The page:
I get up every morning between 6:00 and 6:20, head to the can, weigh my sorry ass (my weight never fluctuates more than 3 lbs., despite my unhealthy obsession with it), hobble awkwardly with tin-man limberness down to the kitchen where my lovely wife, who has already heard the toilet flush, has poured my first cup of dark brown life blood. I take my first two or three gulps and slowly regain the ability to speak, not only in English, but with other human beings (one of which, unfortunately for her and for her family, possesses her father's AM disposition yet, has not become acquainted with my Columbian elixir) with genuine concern and curiosity regarding how they are handling life's/middle school's challenges. Their moods and body language are 'tells', as poker players would say...I know whether it's a quiz day, as opposed to a test day, whether things are going well with their friends, and if I really pay attention to the small details, if there is expected to be an opportunity to be seen by someone in particular...though, I would never dare mention it! I use these signs to gauge whether it's time do some character building or time to just hug 'em.

At some point, I head back up the stairs for one of about two different reasons and it is then that I know, with near certainty, whether my legs are 'ready' for the planned workout for the day. There are 'the days of grace' where I bound up them, knowing that there will be 'no chain' today. There are the days where I know that necessary will be a longer warm up, but that the legs will 'be good'...and I know the days that I'm glad it's a rest day or when an unscheduled one is necessary. I have often wished that I could literally walk up those stairs every day for every one of the athletes that I look after, so that I could make the very best decision for that individual each and every day. With most though, through listening to their voices, through reading their words very carefully, and ideally seeing their body language, I find that I do get to do the next best thing to taking 'the walk' with them.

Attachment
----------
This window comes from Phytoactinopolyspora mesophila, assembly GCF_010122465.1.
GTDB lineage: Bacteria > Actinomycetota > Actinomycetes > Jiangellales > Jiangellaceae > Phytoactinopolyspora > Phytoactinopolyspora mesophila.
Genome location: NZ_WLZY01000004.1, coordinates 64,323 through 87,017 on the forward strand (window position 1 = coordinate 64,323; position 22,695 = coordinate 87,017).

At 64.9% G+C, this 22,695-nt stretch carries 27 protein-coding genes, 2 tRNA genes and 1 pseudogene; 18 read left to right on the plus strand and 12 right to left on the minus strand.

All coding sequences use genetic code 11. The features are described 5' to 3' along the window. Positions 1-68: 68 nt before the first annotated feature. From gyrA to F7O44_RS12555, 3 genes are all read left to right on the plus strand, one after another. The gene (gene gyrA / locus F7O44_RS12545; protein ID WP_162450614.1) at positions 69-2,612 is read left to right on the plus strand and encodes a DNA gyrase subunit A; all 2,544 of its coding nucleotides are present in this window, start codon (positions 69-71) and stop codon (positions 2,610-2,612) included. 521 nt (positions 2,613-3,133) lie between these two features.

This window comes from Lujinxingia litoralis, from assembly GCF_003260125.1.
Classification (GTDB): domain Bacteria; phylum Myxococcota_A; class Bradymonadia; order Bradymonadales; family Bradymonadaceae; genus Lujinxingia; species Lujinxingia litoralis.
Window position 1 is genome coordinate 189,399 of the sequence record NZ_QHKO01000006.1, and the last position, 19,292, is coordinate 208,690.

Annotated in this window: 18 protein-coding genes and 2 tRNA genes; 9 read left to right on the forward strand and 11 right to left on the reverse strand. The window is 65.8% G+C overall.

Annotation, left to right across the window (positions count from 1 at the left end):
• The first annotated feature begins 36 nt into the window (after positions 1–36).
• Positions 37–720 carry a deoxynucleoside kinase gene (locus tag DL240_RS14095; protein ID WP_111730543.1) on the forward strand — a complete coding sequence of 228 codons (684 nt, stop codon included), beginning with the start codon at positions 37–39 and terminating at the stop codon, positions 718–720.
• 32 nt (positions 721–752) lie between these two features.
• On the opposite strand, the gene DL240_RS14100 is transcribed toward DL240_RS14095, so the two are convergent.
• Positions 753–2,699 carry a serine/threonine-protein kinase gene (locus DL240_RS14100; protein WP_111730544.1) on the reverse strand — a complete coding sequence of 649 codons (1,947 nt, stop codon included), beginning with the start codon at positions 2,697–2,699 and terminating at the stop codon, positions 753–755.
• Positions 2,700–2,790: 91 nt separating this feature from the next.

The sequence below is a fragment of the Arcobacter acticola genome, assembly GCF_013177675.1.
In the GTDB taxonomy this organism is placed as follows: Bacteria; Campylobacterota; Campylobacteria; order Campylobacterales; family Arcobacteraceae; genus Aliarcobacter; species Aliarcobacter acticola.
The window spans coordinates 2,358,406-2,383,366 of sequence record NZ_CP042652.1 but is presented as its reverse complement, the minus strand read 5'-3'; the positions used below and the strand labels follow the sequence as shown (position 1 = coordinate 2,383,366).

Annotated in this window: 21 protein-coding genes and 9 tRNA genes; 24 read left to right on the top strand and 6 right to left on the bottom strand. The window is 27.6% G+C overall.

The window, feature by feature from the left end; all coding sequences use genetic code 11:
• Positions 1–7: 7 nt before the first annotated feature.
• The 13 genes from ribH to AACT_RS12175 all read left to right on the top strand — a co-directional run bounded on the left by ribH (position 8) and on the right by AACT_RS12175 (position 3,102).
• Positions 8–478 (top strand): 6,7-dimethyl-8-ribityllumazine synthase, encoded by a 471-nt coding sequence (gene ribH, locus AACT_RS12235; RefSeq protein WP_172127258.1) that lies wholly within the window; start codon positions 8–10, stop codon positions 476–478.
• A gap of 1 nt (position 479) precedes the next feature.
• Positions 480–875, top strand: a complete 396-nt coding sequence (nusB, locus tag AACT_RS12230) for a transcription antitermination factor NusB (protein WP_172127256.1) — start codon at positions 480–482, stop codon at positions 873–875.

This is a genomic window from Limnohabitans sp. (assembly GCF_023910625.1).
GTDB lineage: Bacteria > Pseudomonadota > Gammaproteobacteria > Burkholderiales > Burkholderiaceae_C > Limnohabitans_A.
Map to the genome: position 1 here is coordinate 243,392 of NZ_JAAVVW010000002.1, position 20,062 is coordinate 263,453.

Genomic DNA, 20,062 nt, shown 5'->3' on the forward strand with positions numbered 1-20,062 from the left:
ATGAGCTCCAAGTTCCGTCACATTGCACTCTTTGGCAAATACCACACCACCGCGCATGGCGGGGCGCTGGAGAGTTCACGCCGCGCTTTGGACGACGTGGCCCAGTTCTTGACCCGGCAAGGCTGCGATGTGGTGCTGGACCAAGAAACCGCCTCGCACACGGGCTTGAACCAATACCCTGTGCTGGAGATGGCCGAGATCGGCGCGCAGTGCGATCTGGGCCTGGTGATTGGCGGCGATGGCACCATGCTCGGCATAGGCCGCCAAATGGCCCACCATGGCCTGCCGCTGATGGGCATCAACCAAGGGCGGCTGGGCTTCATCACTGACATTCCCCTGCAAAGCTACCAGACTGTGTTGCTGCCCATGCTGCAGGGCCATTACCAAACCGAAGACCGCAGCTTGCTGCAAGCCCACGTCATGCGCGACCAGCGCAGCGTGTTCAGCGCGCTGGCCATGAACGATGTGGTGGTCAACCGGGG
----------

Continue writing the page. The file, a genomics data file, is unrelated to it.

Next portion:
There is a 'night and day' difference between an athlete burying himself to get through a session that he dragged himself out the door to do and one in which he was eager and he had to hold himself back from going too hard during. Templates don't take this into account...they cannot. It's funny to me that other 'coaches' take shots at my anal collecting of data, but then when we're alone, ask me questions about how I'm helping so-and-so get so much faster. I do try to explain, as I feel for them and their athletes and genuinely believe that the way coaches are perceived, as a whole, affects me too. What they fail to realize though, or refuse to commit themselves to, is that the numbers provide the 'GPS' of where we've been and that together with the record of how the body felt at different points along the way, during the daily 'walk' if you will, is the very blueprint of how to get an athlete to 'perform' at their very best when you want them to...when they want to.